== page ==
New overtime rules for salaried workers delayed

Minnesota businesses and nonprofits are in a “holding pattern” over new overtime rules.

On Thursday, Dec. 1, Department of Labor regulations would have required overtime pay to salaried, “white collar” workers making under $47,892 a year. Or, employers would have had to re-classify the workers as hourly, which requires overtime. However, a federal ruling has this change on hold.

The new rules were released by the U.S. Department of Labor on May 23. Lawsuits followed, and on Nov. 22, a Texas federal judge delayed implementation by issuing a preliminary injunction.

“The practical effect is a judge in Texas issued a nationwide injunction saying these regulations violate the law, and that they can’t go into effect,” said Veena Iyer, an employment attorney at Nilan Johnson Lewis in Minneapolis.

Iyer, who advises businesses and nonprofits on employment issues, spent months advising clients on how to prepare for the new overtime rules. But now she is telling clients there is no reason to meet the deadline.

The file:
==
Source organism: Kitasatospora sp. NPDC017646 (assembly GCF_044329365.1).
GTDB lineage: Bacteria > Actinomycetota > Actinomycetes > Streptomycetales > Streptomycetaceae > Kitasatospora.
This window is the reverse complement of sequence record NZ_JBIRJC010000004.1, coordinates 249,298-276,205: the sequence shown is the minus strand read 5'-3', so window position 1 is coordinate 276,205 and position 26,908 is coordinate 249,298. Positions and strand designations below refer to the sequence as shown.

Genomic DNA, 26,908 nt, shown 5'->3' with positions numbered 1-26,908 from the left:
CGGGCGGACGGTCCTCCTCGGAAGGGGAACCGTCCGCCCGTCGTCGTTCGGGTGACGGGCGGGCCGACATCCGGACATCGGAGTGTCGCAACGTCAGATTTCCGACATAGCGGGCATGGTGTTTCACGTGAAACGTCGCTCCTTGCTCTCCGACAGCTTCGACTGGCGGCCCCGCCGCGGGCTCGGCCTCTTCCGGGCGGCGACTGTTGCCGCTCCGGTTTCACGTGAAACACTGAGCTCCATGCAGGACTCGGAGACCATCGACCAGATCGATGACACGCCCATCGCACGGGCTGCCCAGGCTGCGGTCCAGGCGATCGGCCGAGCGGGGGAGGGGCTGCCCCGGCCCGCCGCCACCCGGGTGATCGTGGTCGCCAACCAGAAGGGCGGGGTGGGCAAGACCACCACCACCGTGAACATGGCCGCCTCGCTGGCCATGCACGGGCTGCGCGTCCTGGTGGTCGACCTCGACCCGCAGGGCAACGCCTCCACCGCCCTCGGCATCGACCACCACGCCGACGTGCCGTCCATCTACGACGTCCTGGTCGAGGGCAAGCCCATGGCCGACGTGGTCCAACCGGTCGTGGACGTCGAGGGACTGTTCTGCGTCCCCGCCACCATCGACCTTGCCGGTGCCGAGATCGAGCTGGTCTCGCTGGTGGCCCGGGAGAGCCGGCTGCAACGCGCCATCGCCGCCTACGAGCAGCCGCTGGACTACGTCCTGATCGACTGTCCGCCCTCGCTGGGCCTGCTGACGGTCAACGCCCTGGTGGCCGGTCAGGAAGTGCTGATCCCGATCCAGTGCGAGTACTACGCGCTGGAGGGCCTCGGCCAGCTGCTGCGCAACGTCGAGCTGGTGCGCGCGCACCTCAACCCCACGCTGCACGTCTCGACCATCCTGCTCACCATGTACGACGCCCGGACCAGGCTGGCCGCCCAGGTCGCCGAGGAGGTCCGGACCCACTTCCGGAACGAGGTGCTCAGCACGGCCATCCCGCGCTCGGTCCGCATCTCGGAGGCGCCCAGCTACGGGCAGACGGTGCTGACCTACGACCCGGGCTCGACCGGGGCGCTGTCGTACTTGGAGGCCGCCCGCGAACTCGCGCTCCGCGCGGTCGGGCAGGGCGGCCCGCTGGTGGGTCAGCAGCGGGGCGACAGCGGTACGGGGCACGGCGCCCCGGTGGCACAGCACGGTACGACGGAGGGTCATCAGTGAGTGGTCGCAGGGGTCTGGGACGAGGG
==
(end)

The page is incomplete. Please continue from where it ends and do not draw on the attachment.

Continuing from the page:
“Some, who had already decided to increase salaries where necessary, have decided to continue with that, Iyer said. “Others have decided it just won’t work from a budgetary standpoint, and in our holding pattern.”

The Minnesota Chamber of Commerce, which opposed the new rules, said some businesses will continue with changes.

“Businesses are likely to follow through with some of the plans they’ve made, but also likely not to follow through with some of the other elements of the plans they’ve made,” said Cam Winton, director of energy and labor-management policy at the Minnesota Chamber of Commerce.

The preliminary injunction can get appealed, and could even go the U.S. Supreme Court — but all of the legal maneuvers take time. Equally important is the date of January 20: when Donald Trump is sworn in as President.

“The new Administration has already indicated that it’s opposed to these regulations, so we’d have to see if they would even defend them,” Iyer told Fox 9.